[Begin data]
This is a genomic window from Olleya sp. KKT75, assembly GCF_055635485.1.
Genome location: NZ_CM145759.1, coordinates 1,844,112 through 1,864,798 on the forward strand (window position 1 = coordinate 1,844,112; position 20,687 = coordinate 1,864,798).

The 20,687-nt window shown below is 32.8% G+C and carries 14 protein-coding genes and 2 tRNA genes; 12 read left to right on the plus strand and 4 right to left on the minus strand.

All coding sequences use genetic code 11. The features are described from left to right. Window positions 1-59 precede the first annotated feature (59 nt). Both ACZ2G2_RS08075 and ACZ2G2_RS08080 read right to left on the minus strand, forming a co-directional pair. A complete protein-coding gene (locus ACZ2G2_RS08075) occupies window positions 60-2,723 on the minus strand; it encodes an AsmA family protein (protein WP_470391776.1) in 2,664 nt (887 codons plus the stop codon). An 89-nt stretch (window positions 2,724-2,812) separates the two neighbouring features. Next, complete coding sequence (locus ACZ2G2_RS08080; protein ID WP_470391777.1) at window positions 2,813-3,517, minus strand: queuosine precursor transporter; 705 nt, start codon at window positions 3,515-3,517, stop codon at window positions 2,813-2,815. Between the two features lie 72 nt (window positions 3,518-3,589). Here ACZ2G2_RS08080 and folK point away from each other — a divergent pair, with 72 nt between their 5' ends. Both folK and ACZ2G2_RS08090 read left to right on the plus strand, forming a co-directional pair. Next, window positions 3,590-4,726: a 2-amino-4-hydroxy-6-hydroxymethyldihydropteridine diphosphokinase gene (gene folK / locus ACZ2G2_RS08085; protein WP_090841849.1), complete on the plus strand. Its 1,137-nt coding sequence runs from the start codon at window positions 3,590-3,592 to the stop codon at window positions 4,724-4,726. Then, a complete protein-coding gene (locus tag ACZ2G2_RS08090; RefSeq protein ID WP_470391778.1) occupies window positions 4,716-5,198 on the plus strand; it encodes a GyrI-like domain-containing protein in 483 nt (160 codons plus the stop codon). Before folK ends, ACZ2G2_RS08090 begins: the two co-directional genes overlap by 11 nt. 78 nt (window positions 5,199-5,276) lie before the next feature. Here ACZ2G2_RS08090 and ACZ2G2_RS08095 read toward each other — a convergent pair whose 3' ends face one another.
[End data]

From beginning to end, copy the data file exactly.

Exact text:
This is a genomic window from Olleya sp. KKT75, assembly GCF_055635485.1.
Genome location: NZ_CM145759.1, coordinates 1,844,112 through 1,864,798 on the forward strand (window position 1 = coordinate 1,844,112; position 20,687 = coordinate 1,864,798).

The 20,687-nt window shown below is 32.8% G+C and carries 14 protein-coding genes and 2 tRNA genes; 12 read left to right on the plus strand and 4 right to left on the minus strand.

All coding sequences use genetic code 11. The features are described from left to right. Window positions 1-59 precede the first annotated feature (59 nt). Both ACZ2G2_RS08075 and ACZ2G2_RS08080 read right to left on the minus strand, forming a co-directional pair. A complete protein-coding gene (locus ACZ2G2_RS08075) occupies window positions 60-2,723 on the minus strand; it encodes an AsmA family protein (protein WP_470391776.1) in 2,664 nt (887 codons plus the stop codon). An 89-nt stretch (window positions 2,724-2,812) separates the two neighbouring features. Next, complete coding sequence (locus ACZ2G2_RS08080; protein ID WP_470391777.1) at window positions 2,813-3,517, minus strand: queuosine precursor transporter; 705 nt, start codon at window positions 3,515-3,517, stop codon at window positions 2,813-2,815. Between the two features lie 72 nt (window positions 3,518-3,589). Here ACZ2G2_RS08080 and folK point away from each other — a divergent pair, with 72 nt between their 5' ends. Both folK and ACZ2G2_RS08090 read left to right on the plus strand, forming a co-directional pair. Next, window positions 3,590-4,726: a 2-amino-4-hydroxy-6-hydroxymethyldihydropteridine diphosphokinase gene (gene folK / locus ACZ2G2_RS08085; protein WP_090841849.1), complete on the plus strand. Its 1,137-nt coding sequence runs from the start codon at window positions 3,590-3,592 to the stop codon at window positions 4,724-4,726. Then, a complete protein-coding gene (locus tag ACZ2G2_RS08090; RefSeq protein ID WP_470391778.1) occupies window positions 4,716-5,198 on the plus strand; it encodes a GyrI-like domain-containing protein in 483 nt (160 codons plus the stop codon). Before folK ends, ACZ2G2_RS08090 begins: the two co-directional genes overlap by 11 nt. 78 nt (window positions 5,199-5,276) lie before the next feature. Here ACZ2G2_RS08090 and ACZ2G2_RS08095 read toward each other — a convergent pair whose 3' ends face one another.